Tuesday, November 11, 2014

Compassionate Conflict (aka "You're an Idiot, but you already know that, don't you?")

Someone said something recently in public conversation that was so stupid it made me wonder whether this poor soul had anyone who loved her to tell her that she should stop saying it.  But alas, it would appear not because she said it again.

I was like the others in our small group.  I sat and listened.  I thought her the fool.  It was really inconsiderate of me on a couple levels.  First, to let her make a fool of herself, and second to allow her foolish notion to stand as fact-substitute in this conversation, and presumably more conversations to follow.  I felt like I was watching a Gubernatorial debate in my home state of South Carolina:  a fact-free battle of wits between unarmed participants.

But what is an appropriate response to idiocy taken as fact?  The world is 4,000 years old is absolutely a fine belief to have, but to turn it into fact is clearly problematic, what with all the evidence and all.  It's not the only thing:  there is no such thing as global warming, victims of "real" rape can't become pregnant, Asian kids are smarter...you know the list, its extensive.  I have so often wanted to say something, but I stop myself.  In the process of stopping to think of something not-ugly to say, the moment passes I end up saying nothing.

But saying nothing is socially irresponsible and it gives the upper hand to the idiots (gosh, that's not a nice term, but its all I can come up with right now). The answer is compassionate conflict.  This seems to many to be a contradiction in terms, but it really is not.  Start by putting yourself in their shoes.  If you do, I think you'll find that many people who take stands with no basis actual fact usually have some things in common.  Amongst other things, they believe that:

1.  Nobody is actually listening or cares.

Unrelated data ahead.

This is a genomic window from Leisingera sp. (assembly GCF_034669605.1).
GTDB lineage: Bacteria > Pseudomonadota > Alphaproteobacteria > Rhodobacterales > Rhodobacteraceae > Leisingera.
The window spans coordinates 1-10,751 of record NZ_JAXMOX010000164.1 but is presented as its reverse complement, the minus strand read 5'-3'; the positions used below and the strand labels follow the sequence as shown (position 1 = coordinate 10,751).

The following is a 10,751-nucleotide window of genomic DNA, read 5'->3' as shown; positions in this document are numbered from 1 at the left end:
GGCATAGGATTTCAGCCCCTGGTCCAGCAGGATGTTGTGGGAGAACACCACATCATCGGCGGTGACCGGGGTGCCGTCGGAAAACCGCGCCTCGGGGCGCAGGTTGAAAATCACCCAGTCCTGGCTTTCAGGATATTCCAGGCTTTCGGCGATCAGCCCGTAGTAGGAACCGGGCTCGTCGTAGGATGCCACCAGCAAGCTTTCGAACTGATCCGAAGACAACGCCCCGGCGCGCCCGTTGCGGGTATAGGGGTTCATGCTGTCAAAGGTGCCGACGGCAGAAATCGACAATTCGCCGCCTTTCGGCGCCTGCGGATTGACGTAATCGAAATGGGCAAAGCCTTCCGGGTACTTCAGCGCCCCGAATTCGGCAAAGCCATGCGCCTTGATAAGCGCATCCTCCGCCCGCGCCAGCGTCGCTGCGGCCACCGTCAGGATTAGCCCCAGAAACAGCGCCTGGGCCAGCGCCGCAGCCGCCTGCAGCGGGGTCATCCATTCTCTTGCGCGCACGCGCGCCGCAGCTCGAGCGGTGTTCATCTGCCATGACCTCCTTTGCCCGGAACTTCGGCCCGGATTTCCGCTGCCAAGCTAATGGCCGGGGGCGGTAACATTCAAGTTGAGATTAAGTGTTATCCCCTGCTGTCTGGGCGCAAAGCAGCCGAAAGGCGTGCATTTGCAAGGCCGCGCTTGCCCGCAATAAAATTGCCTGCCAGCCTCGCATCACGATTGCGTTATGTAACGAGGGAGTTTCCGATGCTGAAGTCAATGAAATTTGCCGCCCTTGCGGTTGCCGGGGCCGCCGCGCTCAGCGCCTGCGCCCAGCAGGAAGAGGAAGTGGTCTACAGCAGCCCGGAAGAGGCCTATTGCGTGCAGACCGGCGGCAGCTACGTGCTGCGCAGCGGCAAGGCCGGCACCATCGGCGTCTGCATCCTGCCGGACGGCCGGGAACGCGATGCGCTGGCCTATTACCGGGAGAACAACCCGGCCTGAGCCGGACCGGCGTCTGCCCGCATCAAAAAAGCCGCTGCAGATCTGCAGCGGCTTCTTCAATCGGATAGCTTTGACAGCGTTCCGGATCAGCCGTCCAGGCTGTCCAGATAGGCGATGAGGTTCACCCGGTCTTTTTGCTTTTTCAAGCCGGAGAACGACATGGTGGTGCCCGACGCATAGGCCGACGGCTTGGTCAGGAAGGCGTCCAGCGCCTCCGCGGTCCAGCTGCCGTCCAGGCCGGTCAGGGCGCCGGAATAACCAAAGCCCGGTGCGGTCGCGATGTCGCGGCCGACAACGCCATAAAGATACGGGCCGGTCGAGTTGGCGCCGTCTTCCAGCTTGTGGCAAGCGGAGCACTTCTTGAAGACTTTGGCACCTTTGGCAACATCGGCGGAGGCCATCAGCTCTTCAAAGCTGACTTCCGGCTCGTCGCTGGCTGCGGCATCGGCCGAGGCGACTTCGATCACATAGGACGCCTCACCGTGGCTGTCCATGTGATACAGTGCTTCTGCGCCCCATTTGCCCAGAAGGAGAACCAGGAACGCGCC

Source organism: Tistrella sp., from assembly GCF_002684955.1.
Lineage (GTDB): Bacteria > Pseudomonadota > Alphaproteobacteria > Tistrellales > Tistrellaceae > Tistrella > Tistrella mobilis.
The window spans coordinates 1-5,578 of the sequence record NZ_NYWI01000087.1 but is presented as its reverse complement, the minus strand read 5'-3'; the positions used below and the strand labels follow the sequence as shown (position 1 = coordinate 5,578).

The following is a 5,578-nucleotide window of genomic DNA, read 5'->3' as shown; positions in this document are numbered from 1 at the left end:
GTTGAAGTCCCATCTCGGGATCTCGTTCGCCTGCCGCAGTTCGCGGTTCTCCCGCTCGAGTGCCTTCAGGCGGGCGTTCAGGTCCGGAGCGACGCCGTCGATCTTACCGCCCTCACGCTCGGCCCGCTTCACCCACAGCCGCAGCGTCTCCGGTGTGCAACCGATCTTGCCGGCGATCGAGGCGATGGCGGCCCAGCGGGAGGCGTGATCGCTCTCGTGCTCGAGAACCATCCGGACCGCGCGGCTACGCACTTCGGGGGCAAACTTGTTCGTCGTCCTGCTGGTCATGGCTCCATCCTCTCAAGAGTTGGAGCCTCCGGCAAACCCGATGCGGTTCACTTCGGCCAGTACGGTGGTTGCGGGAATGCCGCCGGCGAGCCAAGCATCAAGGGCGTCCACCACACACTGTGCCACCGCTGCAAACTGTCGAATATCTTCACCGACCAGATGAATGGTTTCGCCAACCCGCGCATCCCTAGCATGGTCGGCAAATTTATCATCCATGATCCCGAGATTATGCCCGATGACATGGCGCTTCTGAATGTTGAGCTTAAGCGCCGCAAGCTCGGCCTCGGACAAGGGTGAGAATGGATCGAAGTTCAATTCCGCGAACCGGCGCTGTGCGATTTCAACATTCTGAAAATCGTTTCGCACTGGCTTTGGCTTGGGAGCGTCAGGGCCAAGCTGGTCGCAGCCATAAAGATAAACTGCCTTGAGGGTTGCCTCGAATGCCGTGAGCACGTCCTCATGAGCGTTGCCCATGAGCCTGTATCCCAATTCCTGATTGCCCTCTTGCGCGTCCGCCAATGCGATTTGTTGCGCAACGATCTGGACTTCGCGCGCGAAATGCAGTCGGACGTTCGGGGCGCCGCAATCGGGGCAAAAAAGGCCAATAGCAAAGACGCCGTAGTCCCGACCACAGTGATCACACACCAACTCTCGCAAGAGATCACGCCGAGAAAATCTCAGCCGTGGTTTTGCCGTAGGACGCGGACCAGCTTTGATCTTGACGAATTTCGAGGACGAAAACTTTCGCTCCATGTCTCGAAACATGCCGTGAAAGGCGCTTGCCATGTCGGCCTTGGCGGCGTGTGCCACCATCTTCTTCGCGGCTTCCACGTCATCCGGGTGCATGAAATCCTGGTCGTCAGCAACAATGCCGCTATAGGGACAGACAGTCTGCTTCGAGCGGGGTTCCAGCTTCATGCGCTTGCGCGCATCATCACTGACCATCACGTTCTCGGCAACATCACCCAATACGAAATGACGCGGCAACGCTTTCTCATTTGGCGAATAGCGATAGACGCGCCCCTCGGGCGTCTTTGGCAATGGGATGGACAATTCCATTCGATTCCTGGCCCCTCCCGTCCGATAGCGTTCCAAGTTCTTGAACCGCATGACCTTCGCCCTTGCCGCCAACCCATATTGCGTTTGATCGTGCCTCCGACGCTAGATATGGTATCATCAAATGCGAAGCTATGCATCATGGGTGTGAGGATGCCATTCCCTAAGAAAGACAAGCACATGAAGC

2.  Nobody will dare to challenge their statement.
3.  Nobody believes that they actually believe what they're saying. They are clearly just saying it to win a point that they presume to be won already and are just being gracious by bothering to have the discussion in the first place.

Compassionate conflict, in real life, it looks like this:

"Oh heavens.  You and I both know you don't believe that."

Try it on the next idiotic, fact-creating comment you hear.  Try it with compassion, not with accusation, out of concern for the idiot (sorry again), not out of concern for the topic.  Empower them to see what you see...that nobody believes they could possibly be that stupid.  

Says she:  You know and I know that if we pass gay marriage, its a slippery slope to people marrying sheep and goats.

Say I:  Oh heavens.  You and I both know you don't believe that.  You're just upset about gay marriage.  [NB:  What I would have said before would have been unhelpful.  Probably something like:  "Yes, and bulls and rattlesnakes."]

Says she:  Well, ah.  Er.  Well, it could happen.

Say I:  Sure, it could.  But if you live like that, you'd never go outside because you could be struck by lightning or get skin cancer from being in the sun.

Says she:  That's different.

Say I:  Is it, though?  You're talking about protecting against the highly improbable by denying access to something that's right there and free for the taking.

Says she:  They already have rights.  The same rights I have.

Say I:  Oh heavens.  You and I both know that you don't believe that. But you're clearly upset that this is somehow going to change your life.  I'm sorry you're so bothered.  Can you say more about that?

....and so forth.

It has worked for me, it can work for you!

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